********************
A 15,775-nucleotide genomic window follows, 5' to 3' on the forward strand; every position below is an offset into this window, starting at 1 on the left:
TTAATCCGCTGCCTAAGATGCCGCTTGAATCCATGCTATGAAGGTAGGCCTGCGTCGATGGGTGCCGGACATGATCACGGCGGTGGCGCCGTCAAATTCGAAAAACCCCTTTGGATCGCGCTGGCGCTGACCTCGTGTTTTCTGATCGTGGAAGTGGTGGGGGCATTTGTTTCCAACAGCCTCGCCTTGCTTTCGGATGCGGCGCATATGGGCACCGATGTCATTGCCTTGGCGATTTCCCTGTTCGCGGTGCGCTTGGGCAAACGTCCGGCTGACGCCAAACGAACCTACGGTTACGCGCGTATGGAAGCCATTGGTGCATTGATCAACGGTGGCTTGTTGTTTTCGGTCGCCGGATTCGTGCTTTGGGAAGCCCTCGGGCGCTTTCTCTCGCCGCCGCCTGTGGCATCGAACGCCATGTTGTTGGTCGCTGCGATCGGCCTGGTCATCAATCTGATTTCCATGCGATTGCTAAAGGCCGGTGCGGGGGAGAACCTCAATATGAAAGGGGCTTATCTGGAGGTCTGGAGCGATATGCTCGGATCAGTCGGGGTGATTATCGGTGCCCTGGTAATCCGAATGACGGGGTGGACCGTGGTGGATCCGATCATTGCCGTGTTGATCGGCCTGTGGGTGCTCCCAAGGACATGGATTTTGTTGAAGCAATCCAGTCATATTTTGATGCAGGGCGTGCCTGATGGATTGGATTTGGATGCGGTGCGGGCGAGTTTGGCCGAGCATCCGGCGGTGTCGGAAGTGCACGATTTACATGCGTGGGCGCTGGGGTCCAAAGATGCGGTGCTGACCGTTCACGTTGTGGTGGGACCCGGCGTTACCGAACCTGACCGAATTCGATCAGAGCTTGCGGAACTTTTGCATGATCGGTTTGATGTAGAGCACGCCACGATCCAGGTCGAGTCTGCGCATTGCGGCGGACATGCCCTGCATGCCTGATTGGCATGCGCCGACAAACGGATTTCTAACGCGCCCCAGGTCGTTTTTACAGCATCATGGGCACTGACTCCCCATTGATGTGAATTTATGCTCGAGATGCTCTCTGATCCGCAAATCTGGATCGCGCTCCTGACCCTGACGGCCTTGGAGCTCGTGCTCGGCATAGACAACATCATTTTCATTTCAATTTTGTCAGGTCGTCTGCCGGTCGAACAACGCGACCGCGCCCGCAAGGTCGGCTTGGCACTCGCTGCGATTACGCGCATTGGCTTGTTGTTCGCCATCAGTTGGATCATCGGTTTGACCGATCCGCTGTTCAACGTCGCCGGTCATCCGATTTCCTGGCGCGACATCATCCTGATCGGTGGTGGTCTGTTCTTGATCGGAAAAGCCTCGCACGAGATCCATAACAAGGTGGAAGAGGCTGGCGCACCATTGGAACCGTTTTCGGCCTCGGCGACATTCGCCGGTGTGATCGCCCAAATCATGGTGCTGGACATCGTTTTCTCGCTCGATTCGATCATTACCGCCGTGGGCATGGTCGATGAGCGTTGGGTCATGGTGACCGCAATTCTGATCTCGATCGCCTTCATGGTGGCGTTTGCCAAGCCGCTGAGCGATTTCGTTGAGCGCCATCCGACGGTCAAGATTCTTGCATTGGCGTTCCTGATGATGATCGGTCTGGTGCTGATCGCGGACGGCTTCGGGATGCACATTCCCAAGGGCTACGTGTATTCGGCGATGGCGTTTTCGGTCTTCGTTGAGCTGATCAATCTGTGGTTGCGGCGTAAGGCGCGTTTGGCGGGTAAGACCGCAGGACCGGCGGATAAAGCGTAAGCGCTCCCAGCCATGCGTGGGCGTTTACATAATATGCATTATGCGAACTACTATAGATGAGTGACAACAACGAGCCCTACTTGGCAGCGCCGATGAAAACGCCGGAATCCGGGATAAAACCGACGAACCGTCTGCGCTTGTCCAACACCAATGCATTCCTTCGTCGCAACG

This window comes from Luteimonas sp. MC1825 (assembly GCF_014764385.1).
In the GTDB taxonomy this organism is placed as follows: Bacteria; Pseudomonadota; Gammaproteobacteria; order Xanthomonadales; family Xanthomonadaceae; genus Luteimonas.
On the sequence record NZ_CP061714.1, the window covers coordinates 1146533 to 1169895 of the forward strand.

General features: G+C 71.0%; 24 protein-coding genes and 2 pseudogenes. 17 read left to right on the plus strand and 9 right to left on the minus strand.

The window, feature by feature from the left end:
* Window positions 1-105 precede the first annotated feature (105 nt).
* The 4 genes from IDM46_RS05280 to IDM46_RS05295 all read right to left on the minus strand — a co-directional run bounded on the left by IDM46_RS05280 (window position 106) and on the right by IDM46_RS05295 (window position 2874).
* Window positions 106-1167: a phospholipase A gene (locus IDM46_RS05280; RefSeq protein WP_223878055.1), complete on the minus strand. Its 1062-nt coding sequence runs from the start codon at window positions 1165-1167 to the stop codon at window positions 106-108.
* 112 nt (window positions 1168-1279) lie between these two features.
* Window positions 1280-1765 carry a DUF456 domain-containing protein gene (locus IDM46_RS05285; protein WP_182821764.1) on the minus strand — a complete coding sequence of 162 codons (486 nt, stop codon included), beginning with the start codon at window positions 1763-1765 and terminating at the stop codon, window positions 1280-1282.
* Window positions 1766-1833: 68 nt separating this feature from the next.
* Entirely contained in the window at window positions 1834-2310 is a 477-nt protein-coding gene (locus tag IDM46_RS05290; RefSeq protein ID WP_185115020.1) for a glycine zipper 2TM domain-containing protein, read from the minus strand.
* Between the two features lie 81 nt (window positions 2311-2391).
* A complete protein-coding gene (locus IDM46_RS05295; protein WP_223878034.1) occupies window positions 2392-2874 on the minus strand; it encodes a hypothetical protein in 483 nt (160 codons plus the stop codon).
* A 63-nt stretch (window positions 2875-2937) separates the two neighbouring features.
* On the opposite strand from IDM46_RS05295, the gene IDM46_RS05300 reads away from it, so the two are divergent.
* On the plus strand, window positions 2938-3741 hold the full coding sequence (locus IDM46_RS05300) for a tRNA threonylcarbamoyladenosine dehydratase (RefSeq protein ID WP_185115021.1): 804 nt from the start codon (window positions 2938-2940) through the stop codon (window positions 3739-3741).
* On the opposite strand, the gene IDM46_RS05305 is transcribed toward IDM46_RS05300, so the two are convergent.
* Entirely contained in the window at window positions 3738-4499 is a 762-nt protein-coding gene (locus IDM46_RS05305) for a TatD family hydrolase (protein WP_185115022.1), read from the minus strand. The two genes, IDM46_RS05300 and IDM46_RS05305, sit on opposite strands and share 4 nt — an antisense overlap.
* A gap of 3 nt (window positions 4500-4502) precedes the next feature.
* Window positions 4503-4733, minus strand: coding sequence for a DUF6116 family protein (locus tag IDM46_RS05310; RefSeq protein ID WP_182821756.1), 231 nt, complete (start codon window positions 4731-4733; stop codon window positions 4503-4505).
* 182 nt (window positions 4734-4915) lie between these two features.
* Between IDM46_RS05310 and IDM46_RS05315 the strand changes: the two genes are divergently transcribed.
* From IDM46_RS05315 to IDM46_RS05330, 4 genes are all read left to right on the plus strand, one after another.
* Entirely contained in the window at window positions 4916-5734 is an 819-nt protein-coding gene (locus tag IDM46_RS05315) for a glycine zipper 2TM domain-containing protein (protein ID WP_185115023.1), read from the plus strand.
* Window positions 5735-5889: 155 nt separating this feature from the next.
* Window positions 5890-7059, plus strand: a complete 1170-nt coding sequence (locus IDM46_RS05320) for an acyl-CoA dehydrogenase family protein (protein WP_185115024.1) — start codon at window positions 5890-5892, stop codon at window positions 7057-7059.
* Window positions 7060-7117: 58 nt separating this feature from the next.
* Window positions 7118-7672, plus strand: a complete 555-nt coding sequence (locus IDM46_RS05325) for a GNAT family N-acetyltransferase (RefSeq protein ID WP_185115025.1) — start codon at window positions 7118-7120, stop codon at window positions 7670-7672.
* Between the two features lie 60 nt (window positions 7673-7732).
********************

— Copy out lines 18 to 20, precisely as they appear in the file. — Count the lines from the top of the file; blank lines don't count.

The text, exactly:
* On the opposite strand from IDM46_RS05295, the gene IDM46_RS05300 reads away from it, so the two are divergent.
* On the plus strand, window positions 2938-3741 hold the full coding sequence (locus IDM46_RS05300) for a tRNA threonylcarbamoyladenosine dehydratase (RefSeq protein ID WP_185115021.1): 804 nt from the start codon (window positions 2938-2940) through the stop codon (window positions 3739-3741).
* On the opposite strand, the gene IDM46_RS05305 is transcribed toward IDM46_RS05300, so the two are convergent.